Ledes from the Land of Enchantment

‘Every diagnosis is a kind of death’ | Books

Katherine E. Standefer was a skiing and hiking instructor when she passed out one night in a parking lot in 2009. She woke up with a diagnosis of a potentially fatal arrhythmia called long QT syndrome (LQTS), which means her heart sometimes stops beating and shakes instead. Doctors gave her an implantable cardioverter defibrillator (ICD) that would save her life if she suffered from irregular heartbeat.

She had used the device for three years before it stopped playing soccer and shocked her heart.

“A muzzle cracked my chest with a disgusting blow, a hot whip rushed through my back. Has someone kicked my spine? And then I knew. And I screamed, ”she writes in Lightning Flowers: My Journey to Uncover the Cost of Saving a Life (2020, Little, Brown Spark, 288 pages, $ 28). As she lay on the floor, she pondered the complicated life of the device in her chest.

“When the defibrillator just saved my life. When a defibrillator is all made of metal. When metal is mined, earth. When children sometimes work in mines, when tunnels collapse, when warlords benefit, when women are raped, when mountains are removed and poisoned.

“If degraded earth has just saved my life: was it worth it?”

Standefer, 36, examines the physical, spiritual, financial, and environmental costs of her defibrillator on a journey that’s partly medical memoir, partly journalistic foray, and partly detective story. Standefer lives in Cañoncito where she teaches writing classes on illness, trauma and sex. She is a faculty member of Ashland University’s Creative Writing Master of Fine Arts program. Lightning Flowers was a finalist for the 2021 Kirkus Prize for non-fiction.

The Santa Fe Public Library will host an online reading and discussion with Standefer on Thursday, November 18 at 6pm. Pasatiempo spoke to her about how her experience has changed her view of the medical system and what her health now means to her.

Hobby: If you passed out in a parking lot, you went from being a very active, healthy person to someone with a life-threatening illness in the blink of an eye. How do you feel about this comparison? What does it mean to live with a diagnosis?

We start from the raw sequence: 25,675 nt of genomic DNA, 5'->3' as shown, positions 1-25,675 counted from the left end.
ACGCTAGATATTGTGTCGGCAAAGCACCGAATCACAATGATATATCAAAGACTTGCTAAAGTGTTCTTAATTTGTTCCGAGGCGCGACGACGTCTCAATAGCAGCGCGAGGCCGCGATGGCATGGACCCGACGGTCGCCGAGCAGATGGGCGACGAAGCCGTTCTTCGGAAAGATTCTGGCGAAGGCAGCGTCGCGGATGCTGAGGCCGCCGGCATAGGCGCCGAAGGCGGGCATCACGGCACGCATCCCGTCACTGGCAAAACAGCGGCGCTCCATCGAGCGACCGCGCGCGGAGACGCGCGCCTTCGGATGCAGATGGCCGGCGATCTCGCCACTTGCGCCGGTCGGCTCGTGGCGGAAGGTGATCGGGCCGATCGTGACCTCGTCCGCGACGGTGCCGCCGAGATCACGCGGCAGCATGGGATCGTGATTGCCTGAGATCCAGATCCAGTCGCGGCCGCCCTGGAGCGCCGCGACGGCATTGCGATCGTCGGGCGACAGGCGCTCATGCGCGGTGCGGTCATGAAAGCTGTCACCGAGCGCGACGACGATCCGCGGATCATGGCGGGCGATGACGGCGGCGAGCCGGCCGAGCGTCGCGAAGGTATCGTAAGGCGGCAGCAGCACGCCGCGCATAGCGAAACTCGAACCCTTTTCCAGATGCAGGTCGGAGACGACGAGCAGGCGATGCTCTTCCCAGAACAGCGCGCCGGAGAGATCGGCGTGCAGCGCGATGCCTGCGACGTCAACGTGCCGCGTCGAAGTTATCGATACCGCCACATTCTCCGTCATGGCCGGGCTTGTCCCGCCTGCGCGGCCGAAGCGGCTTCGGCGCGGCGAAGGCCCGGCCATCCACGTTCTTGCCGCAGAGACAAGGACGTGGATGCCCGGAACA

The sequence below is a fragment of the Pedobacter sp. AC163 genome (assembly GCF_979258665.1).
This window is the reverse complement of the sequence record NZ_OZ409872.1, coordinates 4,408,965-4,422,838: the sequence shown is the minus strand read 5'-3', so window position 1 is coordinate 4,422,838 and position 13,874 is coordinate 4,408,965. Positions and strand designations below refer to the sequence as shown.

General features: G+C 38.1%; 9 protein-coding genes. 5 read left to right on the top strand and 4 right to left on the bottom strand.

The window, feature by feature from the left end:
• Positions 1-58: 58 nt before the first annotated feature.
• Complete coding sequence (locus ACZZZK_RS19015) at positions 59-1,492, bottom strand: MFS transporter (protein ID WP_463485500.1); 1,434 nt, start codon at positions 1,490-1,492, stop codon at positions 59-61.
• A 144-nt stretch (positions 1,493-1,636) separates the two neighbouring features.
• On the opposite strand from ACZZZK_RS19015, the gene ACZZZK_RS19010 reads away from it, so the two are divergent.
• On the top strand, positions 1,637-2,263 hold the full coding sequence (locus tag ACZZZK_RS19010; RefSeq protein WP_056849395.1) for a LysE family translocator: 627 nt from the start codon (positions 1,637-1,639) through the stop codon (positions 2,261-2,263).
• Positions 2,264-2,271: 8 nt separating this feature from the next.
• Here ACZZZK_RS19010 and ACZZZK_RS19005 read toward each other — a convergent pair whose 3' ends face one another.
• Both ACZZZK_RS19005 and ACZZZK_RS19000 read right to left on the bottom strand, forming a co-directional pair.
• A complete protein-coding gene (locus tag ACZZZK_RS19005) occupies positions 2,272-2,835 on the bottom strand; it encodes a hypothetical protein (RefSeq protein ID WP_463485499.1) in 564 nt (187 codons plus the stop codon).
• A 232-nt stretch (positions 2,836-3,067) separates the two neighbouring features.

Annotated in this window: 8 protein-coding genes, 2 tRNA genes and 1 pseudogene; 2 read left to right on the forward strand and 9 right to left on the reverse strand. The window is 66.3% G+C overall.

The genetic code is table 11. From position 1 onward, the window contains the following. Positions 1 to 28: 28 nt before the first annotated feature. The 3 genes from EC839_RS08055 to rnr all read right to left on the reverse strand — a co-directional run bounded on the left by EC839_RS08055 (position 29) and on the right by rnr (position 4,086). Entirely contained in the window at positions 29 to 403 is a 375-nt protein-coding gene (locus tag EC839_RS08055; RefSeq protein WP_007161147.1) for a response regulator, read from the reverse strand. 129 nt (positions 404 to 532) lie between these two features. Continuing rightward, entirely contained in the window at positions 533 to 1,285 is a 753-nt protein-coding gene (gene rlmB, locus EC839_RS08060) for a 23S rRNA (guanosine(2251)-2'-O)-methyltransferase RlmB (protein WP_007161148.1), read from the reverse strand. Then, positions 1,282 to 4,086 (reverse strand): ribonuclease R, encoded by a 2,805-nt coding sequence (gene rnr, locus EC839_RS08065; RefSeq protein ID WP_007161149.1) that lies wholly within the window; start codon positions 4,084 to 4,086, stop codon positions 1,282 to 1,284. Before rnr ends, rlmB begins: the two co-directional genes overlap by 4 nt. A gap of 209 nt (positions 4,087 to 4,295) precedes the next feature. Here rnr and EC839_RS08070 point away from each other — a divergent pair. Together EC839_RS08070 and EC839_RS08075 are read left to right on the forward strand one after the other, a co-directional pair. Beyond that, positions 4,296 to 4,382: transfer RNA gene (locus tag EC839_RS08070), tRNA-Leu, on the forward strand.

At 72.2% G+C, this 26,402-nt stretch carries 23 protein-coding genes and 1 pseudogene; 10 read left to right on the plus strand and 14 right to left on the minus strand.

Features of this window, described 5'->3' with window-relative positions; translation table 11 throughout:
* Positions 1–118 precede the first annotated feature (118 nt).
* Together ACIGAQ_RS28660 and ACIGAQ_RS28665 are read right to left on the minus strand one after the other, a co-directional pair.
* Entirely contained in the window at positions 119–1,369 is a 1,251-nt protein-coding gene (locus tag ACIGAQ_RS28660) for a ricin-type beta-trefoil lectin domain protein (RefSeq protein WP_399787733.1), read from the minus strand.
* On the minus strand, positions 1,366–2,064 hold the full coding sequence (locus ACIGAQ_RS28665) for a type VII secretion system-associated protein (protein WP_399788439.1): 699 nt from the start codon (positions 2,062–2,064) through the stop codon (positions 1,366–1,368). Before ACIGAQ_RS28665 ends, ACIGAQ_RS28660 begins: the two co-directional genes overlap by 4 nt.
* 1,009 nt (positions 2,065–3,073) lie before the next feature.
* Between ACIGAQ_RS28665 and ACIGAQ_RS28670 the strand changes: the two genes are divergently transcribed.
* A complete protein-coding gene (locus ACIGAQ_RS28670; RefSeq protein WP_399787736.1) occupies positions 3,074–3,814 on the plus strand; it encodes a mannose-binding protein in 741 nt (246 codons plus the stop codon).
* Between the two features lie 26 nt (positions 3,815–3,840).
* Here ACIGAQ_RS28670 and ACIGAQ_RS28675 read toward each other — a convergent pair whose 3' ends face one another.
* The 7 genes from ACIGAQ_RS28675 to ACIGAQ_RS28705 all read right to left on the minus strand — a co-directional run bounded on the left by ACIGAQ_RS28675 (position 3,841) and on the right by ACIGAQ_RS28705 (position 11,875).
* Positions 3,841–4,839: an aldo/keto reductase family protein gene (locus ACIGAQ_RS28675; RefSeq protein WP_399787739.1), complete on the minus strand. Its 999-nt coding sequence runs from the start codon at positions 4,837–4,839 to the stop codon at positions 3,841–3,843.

Katherine Standefer: Every diagnosis is a kind of death. Even if we are lucky enough to survive an outbreak of an illness, we cross a threshold into another life and what was before can never be again. I was only 24 and had worked as a ski instructor, hiking guide and climbing instructor. I was particularly lucky; I regained my efficiency within a few years. But I have never lost the awareness that health is a privilege that can disappear at any time.

[My] The diagnosis also tied me to the American healthcare system in ways that I hadn’t previously tied to. When we experience the privilege of health, it’s easy to believe that we don’t need health care. It’s easy to miss how the system isn’t working. My diagnosis – and then the implantation of my heart defibrillator in particular – has robbed me of the right to ignore political discussions. Long QT syndrome is a diagnosis that most often kills people who don’t know they have it, so overall I am grateful for the diagnosis. But it absolutely marked a turning point in what my body would go through and who I would become.

Pulling quote

“Even though it applies to all of us that we can die at any time, I live more consciously with this truth and am still learning to make this out of service.”